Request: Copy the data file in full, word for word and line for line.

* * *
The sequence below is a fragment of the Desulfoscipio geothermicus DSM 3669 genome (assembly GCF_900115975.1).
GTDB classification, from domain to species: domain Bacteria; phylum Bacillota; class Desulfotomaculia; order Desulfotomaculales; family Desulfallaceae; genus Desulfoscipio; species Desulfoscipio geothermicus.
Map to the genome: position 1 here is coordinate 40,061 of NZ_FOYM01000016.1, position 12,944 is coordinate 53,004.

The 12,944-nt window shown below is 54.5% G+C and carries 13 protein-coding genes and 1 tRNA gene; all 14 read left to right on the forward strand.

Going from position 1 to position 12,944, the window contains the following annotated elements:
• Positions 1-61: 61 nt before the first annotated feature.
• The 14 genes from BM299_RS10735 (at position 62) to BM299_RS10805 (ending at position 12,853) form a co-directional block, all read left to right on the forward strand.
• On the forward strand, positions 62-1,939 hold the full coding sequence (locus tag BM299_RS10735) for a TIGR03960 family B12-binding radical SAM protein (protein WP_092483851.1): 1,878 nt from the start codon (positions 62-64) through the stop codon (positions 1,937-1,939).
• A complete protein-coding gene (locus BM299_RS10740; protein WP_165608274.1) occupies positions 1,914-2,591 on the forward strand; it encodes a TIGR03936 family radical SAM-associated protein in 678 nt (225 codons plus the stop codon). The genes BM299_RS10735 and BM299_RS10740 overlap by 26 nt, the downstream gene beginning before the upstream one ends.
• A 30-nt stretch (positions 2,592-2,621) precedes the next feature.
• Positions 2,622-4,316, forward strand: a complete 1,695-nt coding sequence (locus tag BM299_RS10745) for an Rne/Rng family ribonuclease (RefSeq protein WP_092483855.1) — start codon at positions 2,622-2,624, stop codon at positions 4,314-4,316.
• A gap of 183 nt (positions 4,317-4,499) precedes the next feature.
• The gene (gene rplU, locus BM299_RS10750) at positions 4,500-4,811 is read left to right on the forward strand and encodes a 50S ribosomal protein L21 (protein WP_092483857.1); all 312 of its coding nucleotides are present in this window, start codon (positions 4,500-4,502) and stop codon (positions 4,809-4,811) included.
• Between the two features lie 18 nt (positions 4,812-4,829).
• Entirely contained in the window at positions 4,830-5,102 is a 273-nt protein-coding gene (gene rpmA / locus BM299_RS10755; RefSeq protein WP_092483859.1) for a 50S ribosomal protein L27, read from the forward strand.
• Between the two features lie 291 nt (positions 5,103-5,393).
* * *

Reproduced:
The sequence below is a fragment of the Desulfoscipio geothermicus DSM 3669 genome (assembly GCF_900115975.1).
GTDB classification, from domain to species: domain Bacteria; phylum Bacillota; class Desulfotomaculia; order Desulfotomaculales; family Desulfallaceae; genus Desulfoscipio; species Desulfoscipio geothermicus.
Map to the genome: position 1 here is coordinate 40,061 of NZ_FOYM01000016.1, position 12,944 is coordinate 53,004.

The 12,944-nt window shown below is 54.5% G+C and carries 13 protein-coding genes and 1 tRNA gene; all 14 read left to right on the forward strand.

Going from position 1 to position 12,944, the window contains the following annotated elements:
• Positions 1-61: 61 nt before the first annotated feature.
• The 14 genes from BM299_RS10735 (at position 62) to BM299_RS10805 (ending at position 12,853) form a co-directional block, all read left to right on the forward strand.
• On the forward strand, positions 62-1,939 hold the full coding sequence (locus tag BM299_RS10735) for a TIGR03960 family B12-binding radical SAM protein (protein WP_092483851.1): 1,878 nt from the start codon (positions 62-64) through the stop codon (positions 1,937-1,939).
• A complete protein-coding gene (locus BM299_RS10740; protein WP_165608274.1) occupies positions 1,914-2,591 on the forward strand; it encodes a TIGR03936 family radical SAM-associated protein in 678 nt (225 codons plus the stop codon). The genes BM299_RS10735 and BM299_RS10740 overlap by 26 nt, the downstream gene beginning before the upstream one ends.
• A 30-nt stretch (positions 2,592-2,621) precedes the next feature.
• Positions 2,622-4,316, forward strand: a complete 1,695-nt coding sequence (locus tag BM299_RS10745) for an Rne/Rng family ribonuclease (RefSeq protein WP_092483855.1) — start codon at positions 2,622-2,624, stop codon at positions 4,314-4,316.
• A gap of 183 nt (positions 4,317-4,499) precedes the next feature.
• The gene (gene rplU, locus BM299_RS10750) at positions 4,500-4,811 is read left to right on the forward strand and encodes a 50S ribosomal protein L21 (protein WP_092483857.1); all 312 of its coding nucleotides are present in this window, start codon (positions 4,500-4,502) and stop codon (positions 4,809-4,811) included.
• Between the two features lie 18 nt (positions 4,812-4,829).
• Entirely contained in the window at positions 4,830-5,102 is a 273-nt protein-coding gene (gene rpmA / locus BM299_RS10755; RefSeq protein WP_092483859.1) for a 50S ribosomal protein L27, read from the forward strand.
• Between the two features lie 291 nt (positions 5,103-5,393).